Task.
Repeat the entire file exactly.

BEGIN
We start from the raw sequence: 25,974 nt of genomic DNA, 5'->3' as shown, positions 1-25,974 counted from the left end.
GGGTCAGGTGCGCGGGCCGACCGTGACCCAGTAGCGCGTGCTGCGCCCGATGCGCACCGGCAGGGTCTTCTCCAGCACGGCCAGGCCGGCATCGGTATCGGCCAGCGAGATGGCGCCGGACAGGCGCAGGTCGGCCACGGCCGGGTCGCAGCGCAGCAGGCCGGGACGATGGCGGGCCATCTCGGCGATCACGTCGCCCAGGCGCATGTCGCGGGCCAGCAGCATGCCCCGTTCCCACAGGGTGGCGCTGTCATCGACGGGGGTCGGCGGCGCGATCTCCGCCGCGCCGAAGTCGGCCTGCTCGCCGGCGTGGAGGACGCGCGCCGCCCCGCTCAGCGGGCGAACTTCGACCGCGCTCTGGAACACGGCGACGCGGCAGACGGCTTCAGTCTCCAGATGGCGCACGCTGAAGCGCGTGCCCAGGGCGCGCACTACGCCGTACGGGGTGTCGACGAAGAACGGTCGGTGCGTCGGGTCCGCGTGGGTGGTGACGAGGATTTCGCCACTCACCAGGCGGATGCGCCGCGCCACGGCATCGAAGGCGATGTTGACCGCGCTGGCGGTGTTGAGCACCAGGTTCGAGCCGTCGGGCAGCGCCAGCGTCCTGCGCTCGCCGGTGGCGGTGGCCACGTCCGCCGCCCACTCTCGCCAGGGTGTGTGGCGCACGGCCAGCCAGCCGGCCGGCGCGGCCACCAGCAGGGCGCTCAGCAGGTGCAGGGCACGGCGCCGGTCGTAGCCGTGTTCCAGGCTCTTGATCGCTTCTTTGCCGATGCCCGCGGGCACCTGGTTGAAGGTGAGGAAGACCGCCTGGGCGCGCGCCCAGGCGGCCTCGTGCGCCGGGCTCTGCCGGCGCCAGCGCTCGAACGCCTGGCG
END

We start from the raw sequence: 25,974 nt of genomic DNA, 5'->3' as shown, positions 1-25,974 counted from the left end.
GGGTCAGGTGCGCGGGCCGACCGTGACCCAGTAGCGCGTGCTGCGCCCGATGCGCACCGGCAGGGTCTTCTCCAGCACGGCCAGGCCGGCATCGGTATCGGCCAGCGAGATGGCGCCGGACAGGCGCAGGTCGGCCACGGCCGGGTCGCAGCGCAGCAGGCCGGGACGATGGCGGGCCATCTCGGCGATCACGTCGCCCAGGCGCATGTCGCGGGCCAGCAGCATGCCCCGTTCCCACAGGGTGGCGCTGTCATCGACGGGGGTCGGCGGCGCGATCTCCGCCGCGCCGAAGTCGGCCTGCTCGCCGGCGTGGAGGACGCGCGCCGCCCCGCTCAGCGGGCGAACTTCGACCGCGCTCTGGAACACGGCGACGCGGCAGACGGCTTCAGTCTCCAGATGGCGCACGCTGAAGCGCGTGCCCAGGGCGCGCACTACGCCGTACGGGGTGTCGACGAAGAACGGTCGGTGCGTCGGGTCCGCGTGGGTGGTGACGAGGATTTCGCCACTCACCAGGCGGATGCGCCGCGCCACGGCATCGAAGGCGATGTTGACCGCGCTGGCGGTGTTGAGCACCAGGTTCGAGCCGTCGGGCAGCGCCAGCGTCCTGCGCTCGCCGGTGGCGGTGGCCACGTCCGCCGCCCACTCTCGCCAGGGTGTGTGGCGCACGGCCAGCCAGCCGGCCGGCGCGGCCACCAGCAGGGCGCTCAGCAGGTGCAGGGCACGGCGCCGGTCGTAGCCGTGTTCCAGGCTCTTGATCGCTTCTTTGCCGATGCCCGCGGGCACCTGGTTGAAGGTGAGGAAGACCGCCTGGGCGCGCGCCCAGGCGGCCTCGTGCGCCGGGCTCTGCCGGCGCCAGCGCTCGAACGCCTGGCG